Although the research we have funded has helped save and change so many children’s lives, there is still so much more to learn about what triggers diseases, how to prevent them and how to develop effective new treatments and find the best ways to care for sick babies and children. Today, Action Medical Research plays a vital role as the leading UK-wide medical research charity dedicated to helping babies and children.
The charity currently awards around £3 million in grants and Research Training Fellowships every year, funding around 70 research projects at any one time. Current projects being supported by the charity in the North of England include:
• Vitamin D deficiency in South Asian children in the UK – University of Manchester, Salford Royal NHS Foundation Trust, Royal Manchester Children’s Hospital, Manchester Royal Infirmary.
• Corneal fragility – brittle cornea syndrome
St Mary’s Hospital Manchester and University of Manchester
• Meningitis, septicaemia and pneumonia – assessing a novel vaccine
University of Liverpool, Alder Hey Children’s Hospital, Liverpool, with the University of Glasgow
• Learning disabilities – identifying the causes – University of Manchester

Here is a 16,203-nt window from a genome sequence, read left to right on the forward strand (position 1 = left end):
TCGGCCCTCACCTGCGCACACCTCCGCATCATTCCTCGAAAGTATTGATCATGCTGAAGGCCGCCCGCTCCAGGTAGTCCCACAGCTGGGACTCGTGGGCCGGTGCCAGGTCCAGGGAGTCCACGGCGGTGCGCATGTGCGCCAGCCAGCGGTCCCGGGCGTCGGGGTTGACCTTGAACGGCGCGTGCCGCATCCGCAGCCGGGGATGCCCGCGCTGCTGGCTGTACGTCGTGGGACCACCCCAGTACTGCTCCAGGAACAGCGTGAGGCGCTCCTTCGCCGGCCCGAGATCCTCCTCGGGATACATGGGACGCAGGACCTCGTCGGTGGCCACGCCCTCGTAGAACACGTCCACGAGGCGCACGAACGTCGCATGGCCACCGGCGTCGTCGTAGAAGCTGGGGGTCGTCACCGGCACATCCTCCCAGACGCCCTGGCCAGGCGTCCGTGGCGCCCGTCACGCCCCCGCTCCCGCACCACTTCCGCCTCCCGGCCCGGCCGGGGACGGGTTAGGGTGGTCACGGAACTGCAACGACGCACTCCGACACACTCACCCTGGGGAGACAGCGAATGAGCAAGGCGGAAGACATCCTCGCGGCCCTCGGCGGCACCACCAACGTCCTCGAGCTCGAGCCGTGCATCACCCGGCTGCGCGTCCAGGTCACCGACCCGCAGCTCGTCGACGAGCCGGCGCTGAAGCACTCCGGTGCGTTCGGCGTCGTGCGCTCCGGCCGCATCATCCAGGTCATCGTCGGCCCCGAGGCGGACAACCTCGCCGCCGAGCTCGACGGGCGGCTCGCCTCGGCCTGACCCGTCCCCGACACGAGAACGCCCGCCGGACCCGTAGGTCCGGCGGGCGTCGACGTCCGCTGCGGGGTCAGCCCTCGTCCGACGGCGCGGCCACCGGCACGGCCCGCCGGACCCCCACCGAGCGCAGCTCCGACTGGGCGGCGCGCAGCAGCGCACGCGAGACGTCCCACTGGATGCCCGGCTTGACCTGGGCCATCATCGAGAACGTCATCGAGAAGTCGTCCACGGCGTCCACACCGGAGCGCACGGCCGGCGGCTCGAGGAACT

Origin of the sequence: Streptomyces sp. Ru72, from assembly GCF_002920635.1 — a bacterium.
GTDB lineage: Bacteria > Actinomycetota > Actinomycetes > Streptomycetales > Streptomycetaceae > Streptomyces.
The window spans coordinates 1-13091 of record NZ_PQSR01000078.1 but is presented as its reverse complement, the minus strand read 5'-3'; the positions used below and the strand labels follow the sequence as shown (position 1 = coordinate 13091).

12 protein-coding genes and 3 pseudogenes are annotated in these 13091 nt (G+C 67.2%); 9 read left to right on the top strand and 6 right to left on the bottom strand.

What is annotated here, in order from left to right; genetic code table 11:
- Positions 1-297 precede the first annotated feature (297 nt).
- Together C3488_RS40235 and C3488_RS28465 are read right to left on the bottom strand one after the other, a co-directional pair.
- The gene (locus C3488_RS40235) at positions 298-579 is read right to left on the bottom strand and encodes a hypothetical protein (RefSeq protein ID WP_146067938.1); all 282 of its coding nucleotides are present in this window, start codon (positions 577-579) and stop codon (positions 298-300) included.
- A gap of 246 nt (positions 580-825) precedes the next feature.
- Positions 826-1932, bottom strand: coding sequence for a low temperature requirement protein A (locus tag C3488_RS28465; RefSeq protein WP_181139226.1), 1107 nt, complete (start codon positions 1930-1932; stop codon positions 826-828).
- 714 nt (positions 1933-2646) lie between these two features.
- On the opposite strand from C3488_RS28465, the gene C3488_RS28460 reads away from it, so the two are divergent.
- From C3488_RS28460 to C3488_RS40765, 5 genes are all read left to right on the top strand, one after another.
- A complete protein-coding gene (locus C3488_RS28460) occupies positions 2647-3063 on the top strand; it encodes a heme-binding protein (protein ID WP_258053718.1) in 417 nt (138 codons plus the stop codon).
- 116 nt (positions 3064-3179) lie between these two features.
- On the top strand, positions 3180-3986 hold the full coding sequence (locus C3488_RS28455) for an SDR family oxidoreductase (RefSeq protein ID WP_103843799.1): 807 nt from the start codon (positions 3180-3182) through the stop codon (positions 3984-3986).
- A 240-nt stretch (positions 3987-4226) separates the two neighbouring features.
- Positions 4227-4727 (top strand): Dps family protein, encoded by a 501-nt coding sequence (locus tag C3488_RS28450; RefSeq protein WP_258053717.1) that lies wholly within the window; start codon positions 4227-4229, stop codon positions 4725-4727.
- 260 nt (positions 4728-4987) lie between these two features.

• Fetal growth restriction and placental blood flow
St Mary’s Hospital, Manchester
• Brain cancer in young children – Newcastle University
When Jack, from Hartlepool, swoops into the room with his red wellies on wanting to be a fireman, mum Lisa smiles with pride. Jack has come through brain surgery, chemotherapy and radiotherapy; he is her little hero already. He is just five years old. Lisa, from Hartlepool, first thought her 14-month-old son just had a tummy bug when he started being sick. But she watched Jack get worse and worse in hospital and within 24 hours he was diagnosed with cancer. “The doctor held my hand and told me Jack had a brain tumour, it was such a shock.”
Jack was suffering from a rare form of medulloblastoma – a brain tumour, which children under three are particularly vulnerable to. He had brain surgery to remove the tumour, followed by a gruelling year-long treatment schedule including chemotherapy and radiotherapy. He is now scanned every year to check the cancer has not returned.
Action Medical Research - the leading UK-wide medical research charity dedicated to helping babies and children - is celebrating 60 years of vital research in 2012. We’ve been funding medical breakthroughs since we began in 1952 and have spent more than £100 million on research that has helped save thousands of children’s lives and changed many more. Today, we continue to find and fund the very best medical research to help stop the suffering of babies and children caused by disease and disability. We want to make a difference in:
• tackling premature birth and treating sick and vulnerable babies
• helping children affected by disability, disabling conditions and infections
• targeting rare diseases that together severely affect many forgotten children
But there is still so much more to do. Make 2012 a special year and help fund more life-changing research for some of the UK’s sickest babies and children.